Also like he had said, he recited the exact wording for three required pages. I couldn't believe it. By page two, I had decided he must be cheating. I went as far as partially closing the book and then put my head on the table Squinting, I read the words that were folded out of his sight. I wanted to be sure he wasn't reading off the pages next to him like a stupid cheater. The jerk must have noticed my effort (not helped by the fact I probably looked ridiculous,) because he 'read' the last page with his eyes closed.

That was how I met my new best friend. I complain a lot, but I don't really regret a second of it. Even if I find proof that he's the one who ruined my life, I can't imagine ever truly hating him.


"Well? What did you think?"

When I went to return the textbook to him, the human photocopy machine was smiling shyly. It rubbed me the wrong way then. He had just won a bet with me, and if I was in his shoes then I would be smug as heck. I thought his modest expression was meant to mock me.

So I glared at him, even though he didn't deserve it. "You were… cool."

"Really?" If human beings could sparkle, that's what he did. His green eyes lit up and his smile became more energetic. He even clapped his hands together and giggled. "Great! So you believe me?"

"A little bit." I was sure to make a pinching motion with my hands, just to emphasis my disbelief. Honestly, I was already sold on the photographic memory thing. Yet I couldn't help but be a sour jerk. Maybe it's a good thing no one notices me?

"Perfect!" My awful personality had no effect on his bright smile, "Then you won't have a problem holding onto my books for the rest of the day?"

"Uh, yes. Big problem." I blurted in a huffy voice, "I don't remember agreeing to take your stupid, heavy books if you won our bet! Actually, I'm pretty sure we didn't make any terms. I don't owe you anything."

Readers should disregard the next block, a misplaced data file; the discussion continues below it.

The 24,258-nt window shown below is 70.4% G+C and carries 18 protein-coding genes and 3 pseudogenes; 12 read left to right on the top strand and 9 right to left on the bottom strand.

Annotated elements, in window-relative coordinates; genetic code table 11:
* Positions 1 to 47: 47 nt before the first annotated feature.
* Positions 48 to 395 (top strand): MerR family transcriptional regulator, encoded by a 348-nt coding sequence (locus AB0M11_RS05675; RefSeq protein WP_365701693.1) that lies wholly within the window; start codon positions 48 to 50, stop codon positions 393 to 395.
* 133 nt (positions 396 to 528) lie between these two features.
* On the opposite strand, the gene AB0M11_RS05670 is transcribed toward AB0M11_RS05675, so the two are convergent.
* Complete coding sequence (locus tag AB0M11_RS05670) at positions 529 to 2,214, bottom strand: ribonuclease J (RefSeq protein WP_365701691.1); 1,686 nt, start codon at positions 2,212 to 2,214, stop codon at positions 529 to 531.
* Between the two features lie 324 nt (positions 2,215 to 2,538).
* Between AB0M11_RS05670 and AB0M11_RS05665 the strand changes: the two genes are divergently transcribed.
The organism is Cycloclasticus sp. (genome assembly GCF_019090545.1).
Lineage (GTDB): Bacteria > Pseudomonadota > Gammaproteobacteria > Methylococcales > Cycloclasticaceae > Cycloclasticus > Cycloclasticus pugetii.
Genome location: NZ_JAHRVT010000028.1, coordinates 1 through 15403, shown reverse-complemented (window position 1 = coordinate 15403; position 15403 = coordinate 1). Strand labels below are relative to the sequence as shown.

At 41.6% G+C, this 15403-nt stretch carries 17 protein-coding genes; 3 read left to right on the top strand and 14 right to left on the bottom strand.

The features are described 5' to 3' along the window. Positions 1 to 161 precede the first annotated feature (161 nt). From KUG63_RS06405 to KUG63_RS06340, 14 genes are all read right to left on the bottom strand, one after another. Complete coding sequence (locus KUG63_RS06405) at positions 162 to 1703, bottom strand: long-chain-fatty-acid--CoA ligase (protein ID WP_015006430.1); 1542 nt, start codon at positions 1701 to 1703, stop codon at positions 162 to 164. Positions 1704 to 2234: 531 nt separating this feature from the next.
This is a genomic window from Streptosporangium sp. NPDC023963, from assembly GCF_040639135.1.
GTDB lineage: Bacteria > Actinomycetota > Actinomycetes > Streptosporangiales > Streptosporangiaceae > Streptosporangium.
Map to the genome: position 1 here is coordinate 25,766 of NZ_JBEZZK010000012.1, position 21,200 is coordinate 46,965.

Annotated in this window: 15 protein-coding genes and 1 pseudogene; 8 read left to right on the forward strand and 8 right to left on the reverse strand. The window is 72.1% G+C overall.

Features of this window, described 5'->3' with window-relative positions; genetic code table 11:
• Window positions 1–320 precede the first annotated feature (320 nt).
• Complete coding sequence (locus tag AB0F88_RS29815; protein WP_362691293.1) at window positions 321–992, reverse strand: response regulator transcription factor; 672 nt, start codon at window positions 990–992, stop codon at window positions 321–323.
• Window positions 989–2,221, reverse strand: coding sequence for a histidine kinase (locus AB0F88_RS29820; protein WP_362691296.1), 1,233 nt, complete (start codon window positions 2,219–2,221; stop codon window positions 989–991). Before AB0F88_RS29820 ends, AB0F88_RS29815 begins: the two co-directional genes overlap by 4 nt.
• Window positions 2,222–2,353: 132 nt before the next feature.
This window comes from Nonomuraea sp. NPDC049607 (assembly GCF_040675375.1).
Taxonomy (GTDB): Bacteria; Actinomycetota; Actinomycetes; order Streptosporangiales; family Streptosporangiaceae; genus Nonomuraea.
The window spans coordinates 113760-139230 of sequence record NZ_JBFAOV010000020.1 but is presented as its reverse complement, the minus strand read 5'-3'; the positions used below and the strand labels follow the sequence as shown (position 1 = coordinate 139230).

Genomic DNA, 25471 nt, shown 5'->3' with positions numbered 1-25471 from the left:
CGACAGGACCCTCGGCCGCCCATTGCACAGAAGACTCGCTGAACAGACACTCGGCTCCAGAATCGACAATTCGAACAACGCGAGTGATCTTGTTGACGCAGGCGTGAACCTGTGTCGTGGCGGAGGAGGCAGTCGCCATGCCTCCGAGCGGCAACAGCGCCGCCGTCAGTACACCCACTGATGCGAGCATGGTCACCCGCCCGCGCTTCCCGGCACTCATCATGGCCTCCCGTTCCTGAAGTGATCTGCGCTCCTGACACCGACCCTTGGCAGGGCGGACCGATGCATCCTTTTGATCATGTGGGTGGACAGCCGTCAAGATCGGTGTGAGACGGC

My outburst left him looking pretty flustered. I thought I had managed to stand my ground pretty competently, but then he motioned to my empty bag. "It's not like that! You don't seem to have brought any of your books today, so I thought…"

Now it was my turn to be embarrassed. I had just yelled at him for being considerate. He made me feel worse when he held out his hands to me, "I'll take the books you don't need, of course. You don't have to repeat literature class today, do you?"

"O, Of course not!" My cheeks felt hot from embarrassment. I didn't want to make things any worse, so I handed him the book for our literature class. In exchange, he handed me a small stack of books.

I checked their covers, then squinted at him suspiciously. "... How do you know what classes I have?"

"We have all of our core classes together." He answered without blinking. "Have you, uh… never noticed…?"


Nope, I had not.

Add that to the list of reasons why I felt absolutely stupid that morning.

"I don't really notice anyone." I said quickly, as if to defend myself. It wasn't like he looked particularly bothered, but I kept going as if I had a fight to win. "No one talks to me, so I gave up. It's really tiring to be ignored all of the time, you know?"

"Then let's talk more." He answered me without hesitation, "Why don't we have lunch together? I can take back some of my books then, too. I don't want to burden you with so much weight."

It was that simple. I remember being surprised. So much so that I couldn't formulate anymore stupid arguments or verbal attacks. He took back the books that I wouldn't need until after lunch, leaving me with just one textbook. Then he went off to his separate elective class. Likewise, I wandered off to my art class.

I couldn't believe that it had been that easy. In just one class period, my world had gotten brighter. I even caught myself smiling at my reflection---

And then I suddenly came to a stop. Feet planted in the ground, almost tripping myself physically as my mind tripped over a startling realization.

"I never asked him what his name was!!!" I gasped loudly.

Fortunately, my social invisibility kicked in. No one noticed my outburst in the middle of the hallway. 

"Oh gosh… He knew my name was Ophelia." I covered my face with my palm and groaned, "Asking him now is going to be so awkward!"

I spent all of my art class obsessively trying to recall his name. My art project turned into a weird abstract of pink bows and green polka dots. It did not turn into a name. By the end of class, all I knew was that I didn't know anything about him. He was nice, had a photographic memory, and looked prettier than any girl I knew. Apparently he sat next to me. That's all I had.

Lunch came around and with it, another realization: I didn't even know where we were planning to meet up. I don't buy my lunch. I usually make it. Of course, I would have forgotten my textbooks and lunch on the same day.